20. 20. ž  Motion Capture •  Motion capture, motion tracking, or mocap are terms used to describe the process of recording movement and translating that movement onto a digital model. It is used in entertainment, sports, and medical applications. In filmmaking it refers to recording actions of human actors, and using that information to animate digital character models in 2D or 3D computer animation. When it includes face, fingers and captures subtle expressions, it is often referred to as performance capture.http://en.wikipedia.org/wiki/Motion_capture
  21. 21. ž  A computer-simulated environment, whether that environment is a simulation of the real world or an imaginary world. Most current virtual reality environments are primarily visual experiences, displayed either on a computer screen or through special or stereoscopic displays, but some simulations include additional sensory information, such as sound through speakers or headphones. Some advanced, systems now include tactile information, generally known as force feedback, in medical and gaming applications. Users can interact with a virtual environment. The simulated environment can be similar to the real world, for example, simulations for pilot or combat training, or it can differ significantly from reality, as in VR games.
  22. 22. ž Simulator •  any device or system that simulates specific conditions or the characteristics of a real process or machine for the purposes of research or operator training space simulator. •  a machine that simulates an environment for the purpose of training or research.
  23. 23. ž Walkthrough •  See historical sites which allow a user to ‘walkthrough’ museums and castles without ever being there. •  Can now also be seen in the housing market. •  http://www.realestate.com.au/cgi-bin/rsearch? a=o&f=0&p=10&t=res&ty=&c=6547288&s=nsw& snf=rbs&tm=1263805478&id=106006416&gts=1 &gts-suburb=ROSEBERY,ROSE+BAY|nsw,nsw
  24. 24. ž Navigable Scene •  See Google street. •  The ability to move in a virtual world. •  http://maps.google.com.au/help/maps/ streetview/
  25. 25. ž  Video formats are made up of: •  the container •  the codec(s) used inside that container. The container describes the structure of the file: where the various pieces are stored, how they are interleaved, and which codecs are used by which pieces.  It may specify an audio codec as well as video. A codec ("coder/decoder") is a way of compressing the file to decrease file size, while maintaining quality
  26. 26. ž Video Formats (Containers) •  AVI (.avi) •  Quicktime •  WMV (.wmv)ž Video Codecs •  MPEG(Moving Pictures Expert Group) •  RM (Real Media) •  DivX
  27. 27. ž Analog signals (pictures and audio) are converted to digital signals via a video capture cardž A video or animation is made up of frames: individual pictures that are put together to create the illusion of movement.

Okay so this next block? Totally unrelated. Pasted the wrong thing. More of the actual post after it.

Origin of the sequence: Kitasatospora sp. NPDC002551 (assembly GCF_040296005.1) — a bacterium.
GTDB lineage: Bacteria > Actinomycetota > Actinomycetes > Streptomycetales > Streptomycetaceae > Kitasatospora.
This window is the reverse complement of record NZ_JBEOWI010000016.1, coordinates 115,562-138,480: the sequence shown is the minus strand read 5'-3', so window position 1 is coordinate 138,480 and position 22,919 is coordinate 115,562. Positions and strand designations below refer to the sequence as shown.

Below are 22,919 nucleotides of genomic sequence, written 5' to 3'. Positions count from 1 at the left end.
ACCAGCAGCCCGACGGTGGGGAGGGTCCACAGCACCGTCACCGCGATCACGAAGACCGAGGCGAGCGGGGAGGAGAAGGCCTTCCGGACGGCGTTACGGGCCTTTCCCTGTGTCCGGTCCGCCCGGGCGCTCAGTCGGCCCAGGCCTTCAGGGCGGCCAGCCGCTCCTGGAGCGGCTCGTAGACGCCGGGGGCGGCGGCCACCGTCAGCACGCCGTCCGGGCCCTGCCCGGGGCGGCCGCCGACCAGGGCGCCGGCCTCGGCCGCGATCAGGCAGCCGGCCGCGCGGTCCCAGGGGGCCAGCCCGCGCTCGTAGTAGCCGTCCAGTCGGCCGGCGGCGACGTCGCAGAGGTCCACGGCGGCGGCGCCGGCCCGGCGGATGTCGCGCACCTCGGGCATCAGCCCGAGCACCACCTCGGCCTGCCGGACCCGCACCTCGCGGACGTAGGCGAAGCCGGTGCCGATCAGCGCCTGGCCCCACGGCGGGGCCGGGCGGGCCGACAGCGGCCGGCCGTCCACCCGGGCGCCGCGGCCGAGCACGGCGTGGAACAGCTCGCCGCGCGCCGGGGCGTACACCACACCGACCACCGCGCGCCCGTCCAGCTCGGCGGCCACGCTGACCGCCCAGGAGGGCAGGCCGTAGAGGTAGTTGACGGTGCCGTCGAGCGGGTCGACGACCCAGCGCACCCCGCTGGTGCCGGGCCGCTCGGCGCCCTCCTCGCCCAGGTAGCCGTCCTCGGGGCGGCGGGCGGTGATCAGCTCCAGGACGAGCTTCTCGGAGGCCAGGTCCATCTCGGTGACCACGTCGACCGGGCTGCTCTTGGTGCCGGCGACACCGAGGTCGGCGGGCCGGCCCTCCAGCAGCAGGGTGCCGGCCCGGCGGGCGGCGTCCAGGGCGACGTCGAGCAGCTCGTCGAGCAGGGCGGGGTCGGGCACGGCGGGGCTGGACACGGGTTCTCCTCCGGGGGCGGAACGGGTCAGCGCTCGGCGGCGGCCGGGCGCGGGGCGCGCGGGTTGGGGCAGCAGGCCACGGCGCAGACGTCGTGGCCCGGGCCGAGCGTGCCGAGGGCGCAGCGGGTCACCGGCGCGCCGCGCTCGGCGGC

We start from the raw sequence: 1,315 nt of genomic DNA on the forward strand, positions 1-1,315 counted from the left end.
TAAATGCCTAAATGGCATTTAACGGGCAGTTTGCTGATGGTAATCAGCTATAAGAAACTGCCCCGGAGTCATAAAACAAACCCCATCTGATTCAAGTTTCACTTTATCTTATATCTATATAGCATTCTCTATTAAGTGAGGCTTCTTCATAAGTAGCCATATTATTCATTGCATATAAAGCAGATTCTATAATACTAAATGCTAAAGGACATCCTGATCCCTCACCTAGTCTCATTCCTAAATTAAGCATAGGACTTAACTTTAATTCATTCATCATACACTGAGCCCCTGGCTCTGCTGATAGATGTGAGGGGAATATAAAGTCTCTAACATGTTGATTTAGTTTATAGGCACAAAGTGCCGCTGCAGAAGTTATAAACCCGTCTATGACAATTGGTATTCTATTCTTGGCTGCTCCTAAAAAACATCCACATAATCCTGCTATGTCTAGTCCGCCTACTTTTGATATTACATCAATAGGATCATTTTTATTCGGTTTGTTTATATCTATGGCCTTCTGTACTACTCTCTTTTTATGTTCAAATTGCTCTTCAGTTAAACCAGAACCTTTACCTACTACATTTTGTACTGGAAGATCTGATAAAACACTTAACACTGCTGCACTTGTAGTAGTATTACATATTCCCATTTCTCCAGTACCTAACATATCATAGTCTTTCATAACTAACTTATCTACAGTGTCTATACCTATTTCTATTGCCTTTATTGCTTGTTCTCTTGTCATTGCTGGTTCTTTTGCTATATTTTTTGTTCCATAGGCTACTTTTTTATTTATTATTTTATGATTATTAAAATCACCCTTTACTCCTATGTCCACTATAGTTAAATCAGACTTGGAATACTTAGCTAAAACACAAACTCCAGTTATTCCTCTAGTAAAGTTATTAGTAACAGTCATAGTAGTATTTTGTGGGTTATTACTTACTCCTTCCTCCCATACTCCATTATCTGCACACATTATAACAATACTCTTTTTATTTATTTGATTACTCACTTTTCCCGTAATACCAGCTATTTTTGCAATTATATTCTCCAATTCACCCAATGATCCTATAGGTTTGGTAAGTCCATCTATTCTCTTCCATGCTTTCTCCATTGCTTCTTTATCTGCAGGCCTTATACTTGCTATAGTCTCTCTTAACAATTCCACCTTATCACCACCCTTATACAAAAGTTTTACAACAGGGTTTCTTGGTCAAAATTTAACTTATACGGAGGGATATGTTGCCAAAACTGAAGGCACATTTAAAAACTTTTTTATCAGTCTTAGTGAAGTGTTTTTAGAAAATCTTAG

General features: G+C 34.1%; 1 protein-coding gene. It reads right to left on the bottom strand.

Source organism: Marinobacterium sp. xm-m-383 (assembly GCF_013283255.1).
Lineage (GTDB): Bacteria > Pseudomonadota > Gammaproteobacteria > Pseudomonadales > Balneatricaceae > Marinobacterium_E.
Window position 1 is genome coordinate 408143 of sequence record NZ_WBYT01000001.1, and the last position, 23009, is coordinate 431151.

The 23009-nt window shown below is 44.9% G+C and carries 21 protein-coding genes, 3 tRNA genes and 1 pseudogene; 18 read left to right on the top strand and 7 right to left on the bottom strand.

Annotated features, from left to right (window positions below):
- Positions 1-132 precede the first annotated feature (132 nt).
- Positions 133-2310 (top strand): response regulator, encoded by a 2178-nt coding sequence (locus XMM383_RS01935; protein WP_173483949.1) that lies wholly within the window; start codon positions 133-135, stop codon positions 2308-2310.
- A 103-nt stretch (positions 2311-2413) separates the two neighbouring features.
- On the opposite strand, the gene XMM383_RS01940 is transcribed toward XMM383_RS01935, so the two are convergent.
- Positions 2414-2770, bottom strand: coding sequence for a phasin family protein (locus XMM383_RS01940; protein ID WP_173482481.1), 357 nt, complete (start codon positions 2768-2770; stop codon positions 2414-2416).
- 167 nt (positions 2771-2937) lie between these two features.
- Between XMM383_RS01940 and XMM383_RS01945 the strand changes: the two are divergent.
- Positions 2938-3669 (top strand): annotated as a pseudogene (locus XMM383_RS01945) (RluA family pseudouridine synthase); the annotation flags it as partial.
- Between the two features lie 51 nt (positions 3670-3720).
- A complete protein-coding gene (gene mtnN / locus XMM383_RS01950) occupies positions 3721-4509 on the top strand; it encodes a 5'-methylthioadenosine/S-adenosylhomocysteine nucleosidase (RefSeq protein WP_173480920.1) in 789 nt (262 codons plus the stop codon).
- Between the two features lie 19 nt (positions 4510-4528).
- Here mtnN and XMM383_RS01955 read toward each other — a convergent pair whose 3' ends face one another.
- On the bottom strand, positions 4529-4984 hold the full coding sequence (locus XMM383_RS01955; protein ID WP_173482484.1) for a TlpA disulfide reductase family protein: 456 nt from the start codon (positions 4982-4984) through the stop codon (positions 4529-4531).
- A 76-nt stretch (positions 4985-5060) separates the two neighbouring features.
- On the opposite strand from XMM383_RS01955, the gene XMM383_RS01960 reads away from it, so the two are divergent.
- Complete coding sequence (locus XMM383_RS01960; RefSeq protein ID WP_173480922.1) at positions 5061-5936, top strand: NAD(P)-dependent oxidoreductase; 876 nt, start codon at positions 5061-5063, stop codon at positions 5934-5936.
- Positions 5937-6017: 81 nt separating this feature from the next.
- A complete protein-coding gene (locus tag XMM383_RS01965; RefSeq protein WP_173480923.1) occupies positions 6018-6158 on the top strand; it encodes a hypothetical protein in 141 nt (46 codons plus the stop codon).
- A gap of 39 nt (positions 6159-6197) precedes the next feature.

28. 28. ž Sound Waves
  29. 29. ž There are three major groups of audio file formats: •  Uncompressed –  eg, WAV •  Lossless Compression Format –  eg, lossless Windows Media Audio (WMA). •  Lossy compression –  eg,MP3 –  Vorbis –  lossy Windows Media Audio (WMA) –  AAC.
  30. 30. ž Losslessis a compression format where you don’t lose quality because the quality is stored for later •  Eg, Gif images, lossless WMAž Lossy is a compression type where you do lose quality, the quality is thrown away when you compress •  Eg, JPEG images, MPEG sound/video
  31. 31. ž Sound is analog data: it has continuous variable pointsž Audio is sound which has been digitised by a computerž Sound is converted to audio via the sound card which is a dàa and aàd converter
  32. 32. ž  Sampling has 3 characteristics •  Sampling rate: number of times a sample (Slice) is taken from a sound wave. •  Higher sampling rate, the better quality the sound •  Two common sampling Rates: –  44.1kHz (44100 samples per second) –  22.05kHz (22050 samples per second)
  33. 33. ž  Sample size is the number of bits per sample (number of possible points)ž  More bits= higher quality soundž  8 bit 16 bit
  34. 34. ž  MIDIž  MIDI (Musical Instrument Digital Interface), is an industry-standard protocol defined in 1982 that enables electronic musical instruments such as keyboard controllers, computers, and other electronic equipment to communicate, control, and synchronize with each other. MIDI allows computers, synthesizers, MIDI controllers, sound cards, samplers and drum machines to control one another, and to exchange system data. MIDI does not transmit an audio signal or media — it transmits "event messages" such as the pitch and intensity of musical notes to play, control signals for parameters such as volume, vibrato and panning, cues, and clock signals to set the tempo. As an electronic protocol, it is notable for its widespread adoption throughout the music industry.ž  All MIDI compatible controllers, musical instruments, and MIDI- compatible software follow the same MIDI 1.0 specification, and thus interpret any given MIDI message the same way, and so can communicate with and understand each other. Because the music is simply data rather than recorded audio waveforms, the data size of the files is quite small by comparison.
  35. 35. ž TMBG